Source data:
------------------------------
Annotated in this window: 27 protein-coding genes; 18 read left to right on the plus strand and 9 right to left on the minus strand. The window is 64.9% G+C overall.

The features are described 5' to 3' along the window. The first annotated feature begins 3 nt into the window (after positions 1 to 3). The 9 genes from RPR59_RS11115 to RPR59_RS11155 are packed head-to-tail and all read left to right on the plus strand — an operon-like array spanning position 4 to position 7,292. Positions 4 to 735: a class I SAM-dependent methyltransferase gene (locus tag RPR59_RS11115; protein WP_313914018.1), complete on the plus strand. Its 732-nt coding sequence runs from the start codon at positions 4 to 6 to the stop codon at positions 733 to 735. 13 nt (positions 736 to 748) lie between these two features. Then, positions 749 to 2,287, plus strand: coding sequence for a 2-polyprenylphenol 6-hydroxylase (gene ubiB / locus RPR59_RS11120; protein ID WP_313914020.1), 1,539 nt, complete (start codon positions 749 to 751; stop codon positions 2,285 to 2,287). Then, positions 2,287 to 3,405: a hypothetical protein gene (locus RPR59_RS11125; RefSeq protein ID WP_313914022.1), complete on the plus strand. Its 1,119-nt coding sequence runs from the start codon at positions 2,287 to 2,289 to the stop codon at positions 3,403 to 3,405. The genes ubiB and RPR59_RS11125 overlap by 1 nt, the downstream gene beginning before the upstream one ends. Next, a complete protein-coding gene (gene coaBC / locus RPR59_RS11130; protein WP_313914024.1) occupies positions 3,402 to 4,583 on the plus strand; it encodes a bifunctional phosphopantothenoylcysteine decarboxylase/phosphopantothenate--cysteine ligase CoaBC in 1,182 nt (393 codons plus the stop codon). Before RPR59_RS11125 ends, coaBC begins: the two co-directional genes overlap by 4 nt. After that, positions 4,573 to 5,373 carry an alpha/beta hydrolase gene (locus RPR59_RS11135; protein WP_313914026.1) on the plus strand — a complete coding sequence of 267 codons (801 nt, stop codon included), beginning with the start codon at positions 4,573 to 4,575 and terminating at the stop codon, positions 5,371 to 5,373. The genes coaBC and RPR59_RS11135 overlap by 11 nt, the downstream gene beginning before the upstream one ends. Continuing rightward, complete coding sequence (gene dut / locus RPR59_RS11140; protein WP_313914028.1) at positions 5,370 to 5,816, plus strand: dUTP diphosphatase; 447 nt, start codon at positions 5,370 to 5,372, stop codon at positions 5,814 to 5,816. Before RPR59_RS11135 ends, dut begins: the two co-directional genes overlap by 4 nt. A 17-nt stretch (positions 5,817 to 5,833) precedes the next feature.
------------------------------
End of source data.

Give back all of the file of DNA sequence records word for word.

Annotated in this window: 27 protein-coding genes; 18 read left to right on the plus strand and 9 right to left on the minus strand. The window is 64.9% G+C overall.

The features are described 5' to 3' along the window. The first annotated feature begins 3 nt into the window (after positions 1 to 3). The 9 genes from RPR59_RS11115 to RPR59_RS11155 are packed head-to-tail and all read left to right on the plus strand — an operon-like array spanning position 4 to position 7,292. Positions 4 to 735: a class I SAM-dependent methyltransferase gene (locus tag RPR59_RS11115; protein WP_313914018.1), complete on the plus strand. Its 732-nt coding sequence runs from the start codon at positions 4 to 6 to the stop codon at positions 733 to 735. 13 nt (positions 736 to 748) lie between these two features. Then, positions 749 to 2,287, plus strand: coding sequence for a 2-polyprenylphenol 6-hydroxylase (gene ubiB / locus RPR59_RS11120; protein ID WP_313914020.1), 1,539 nt, complete (start codon positions 749 to 751; stop codon positions 2,285 to 2,287). Then, positions 2,287 to 3,405: a hypothetical protein gene (locus RPR59_RS11125; RefSeq protein ID WP_313914022.1), complete on the plus strand. Its 1,119-nt coding sequence runs from the start codon at positions 2,287 to 2,289 to the stop codon at positions 3,403 to 3,405. The genes ubiB and RPR59_RS11125 overlap by 1 nt, the downstream gene beginning before the upstream one ends. Next, a complete protein-coding gene (gene coaBC / locus RPR59_RS11130; protein WP_313914024.1) occupies positions 3,402 to 4,583 on the plus strand; it encodes a bifunctional phosphopantothenoylcysteine decarboxylase/phosphopantothenate--cysteine ligase CoaBC in 1,182 nt (393 codons plus the stop codon). Before RPR59_RS11125 ends, coaBC begins: the two co-directional genes overlap by 4 nt. After that, positions 4,573 to 5,373 carry an alpha/beta hydrolase gene (locus RPR59_RS11135; protein WP_313914026.1) on the plus strand — a complete coding sequence of 267 codons (801 nt, stop codon included), beginning with the start codon at positions 4,573 to 4,575 and terminating at the stop codon, positions 5,371 to 5,373. The genes coaBC and RPR59_RS11135 overlap by 11 nt, the downstream gene beginning before the upstream one ends. Continuing rightward, complete coding sequence (gene dut / locus RPR59_RS11140; protein WP_313914028.1) at positions 5,370 to 5,816, plus strand: dUTP diphosphatase; 447 nt, start codon at positions 5,370 to 5,372, stop codon at positions 5,814 to 5,816. Before RPR59_RS11135 ends, dut begins: the two co-directional genes overlap by 4 nt. A 17-nt stretch (positions 5,817 to 5,833) precedes the next feature.